A Green Party candidate has waded into a row over a Labour MP’s refusal to debate with a Ukip politician from out of the area – saying the Labour Party itself fielded a candidate from Teesside at an earlier event.
Sunderland Central Prospective Parliamentary Candidate for Labour, Julie Elliot declined to debate with Ukip North East MEP Jonathan Arnott in an event at Sunderland University on Monday.
Mr Arnott had attended in place of his party’s parliamentary candidate for the constituency Bryan Foster, whose wife Dorothy’s chronic illness had taken a turn for the worse.
Mrs Elliot’s reasons were that Mr Arnott is a candidate for Easington and not Sunderland Central.
Now Green Party candidate Rachel Featherstone has hit out at her decision because she was substituted with a candidate from Teesside at an event held at St Aidan’s School in Ashbrooke, in March.
Ms Featherstone said Mrs Elliott had no objections in the past, when in the second debate, a local election candidate stood in for LibDem candidate Adrian Page.
“I was happy to debate with the Ukip representative,” Ms Featherstone said. “I believe that in the interests of democracy, all the parties should have been represented.
“I’m concerned that this may affect the willingness of the university to host this kind of event in the future.”
She added: “The organisers are to be commended for the efforts they made to ensure this was a lively and informative debate.”
A Labour Party spokesman said the debate at St Aidan’s was a regional event, with parliamentary candidates from outside Sunderland taking part, while the Age UK debate was a whole of Sunderland city debate not a Sunderland Central hustings.
“It’s odd to see the Green Party cosying up to Ukip,” he said.
“But our position remains the same our candidate debates with other Sunderland Central parliamentary candidates in hustings for Sunderland Central constituency.”
Also standing in the Sunderland Central constituency is Jeffrey Guy Townsend (Conservative) and Jospeh Young (Independent).
Source – Sunderland Echo, 23 Apr 2015
PROTESTERS who gathered outside Sunderland civic centre have said £35million budget cuts will be the final nail in the coffin for city residents.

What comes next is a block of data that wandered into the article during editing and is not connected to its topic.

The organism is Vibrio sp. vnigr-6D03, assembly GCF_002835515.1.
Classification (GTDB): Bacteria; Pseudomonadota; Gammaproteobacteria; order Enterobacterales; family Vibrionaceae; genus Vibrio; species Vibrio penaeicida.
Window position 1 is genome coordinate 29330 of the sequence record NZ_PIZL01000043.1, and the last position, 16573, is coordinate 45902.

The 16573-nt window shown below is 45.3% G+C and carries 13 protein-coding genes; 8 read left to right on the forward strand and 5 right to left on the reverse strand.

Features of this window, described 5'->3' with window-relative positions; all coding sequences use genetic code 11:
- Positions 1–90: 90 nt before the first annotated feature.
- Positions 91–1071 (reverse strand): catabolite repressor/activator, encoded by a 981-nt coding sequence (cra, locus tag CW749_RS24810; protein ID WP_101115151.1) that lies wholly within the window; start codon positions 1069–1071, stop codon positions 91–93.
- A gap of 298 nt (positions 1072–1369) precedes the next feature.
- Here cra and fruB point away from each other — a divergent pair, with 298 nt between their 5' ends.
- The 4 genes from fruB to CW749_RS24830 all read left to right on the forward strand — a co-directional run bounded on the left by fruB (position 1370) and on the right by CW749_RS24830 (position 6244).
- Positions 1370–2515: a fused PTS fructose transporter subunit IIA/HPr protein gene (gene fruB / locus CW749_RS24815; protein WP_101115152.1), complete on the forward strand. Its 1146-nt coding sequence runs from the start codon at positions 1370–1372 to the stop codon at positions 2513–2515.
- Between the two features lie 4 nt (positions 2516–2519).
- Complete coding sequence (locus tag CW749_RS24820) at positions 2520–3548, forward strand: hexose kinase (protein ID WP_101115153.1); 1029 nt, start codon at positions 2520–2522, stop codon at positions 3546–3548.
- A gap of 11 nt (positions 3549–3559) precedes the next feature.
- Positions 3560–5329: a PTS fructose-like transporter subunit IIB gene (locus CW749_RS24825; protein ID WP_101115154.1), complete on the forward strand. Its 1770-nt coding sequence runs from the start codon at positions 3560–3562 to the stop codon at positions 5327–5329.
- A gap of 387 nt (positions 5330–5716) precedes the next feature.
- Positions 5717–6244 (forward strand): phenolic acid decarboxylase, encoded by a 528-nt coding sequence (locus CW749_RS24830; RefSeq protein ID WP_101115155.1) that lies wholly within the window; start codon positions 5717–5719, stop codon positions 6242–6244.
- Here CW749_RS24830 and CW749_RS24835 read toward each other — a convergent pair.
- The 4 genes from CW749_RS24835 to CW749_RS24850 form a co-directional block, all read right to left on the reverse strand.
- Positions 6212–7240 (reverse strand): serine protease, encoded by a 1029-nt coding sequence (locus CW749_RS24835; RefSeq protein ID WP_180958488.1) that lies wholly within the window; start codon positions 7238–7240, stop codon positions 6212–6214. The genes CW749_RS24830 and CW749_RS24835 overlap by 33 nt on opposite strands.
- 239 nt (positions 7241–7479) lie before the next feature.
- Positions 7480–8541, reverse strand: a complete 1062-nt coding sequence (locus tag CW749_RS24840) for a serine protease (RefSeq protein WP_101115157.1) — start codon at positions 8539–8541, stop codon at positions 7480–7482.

A group from North East People’s Assembly met to lobby councillors ahead of the annual budget-setting meeting yesterday, during which the multimillion pound cuts for 2014/15 were given the green light.
Carrying placards in the shape of coffin lids to signify each public service, which they say will suffer because of the cuts, the group handed out leaflets.
Among the protesters was Sunderland University chaplain Chris Howson.
He said: “The coffins represents the killing off of council services. We wanted to make a point as the councillors went in.”
Despite huge division in political opinion, all 53 councillors who attended the meeting – just over two- thirds of the 74 current elected members – voted through the motion presented by council leader Paul Watson.
One of them, Southwick Councillor Rosalind Copeland, attended the lobby in Park Lane before the meeting, supporting the demonstrators.
Pointing out that she was not there to criticise the council, but to defend what it is legally-bound to do in the face of Government cuts, Coun Copeland said: “I am here to defend my council and the decision my council will have to make – the agony we are facing as councillors.
“As council members, we are having to do things we don’t want to do. The Coalition is pilfering the working class. It is not this Labour group at fault.”
> The revolution will not begin in Sunderland…official.
To streamline finances, the council is focusing on three approaches; recommissioning services, reprioritising spending and exploring alternative ways to deliver services.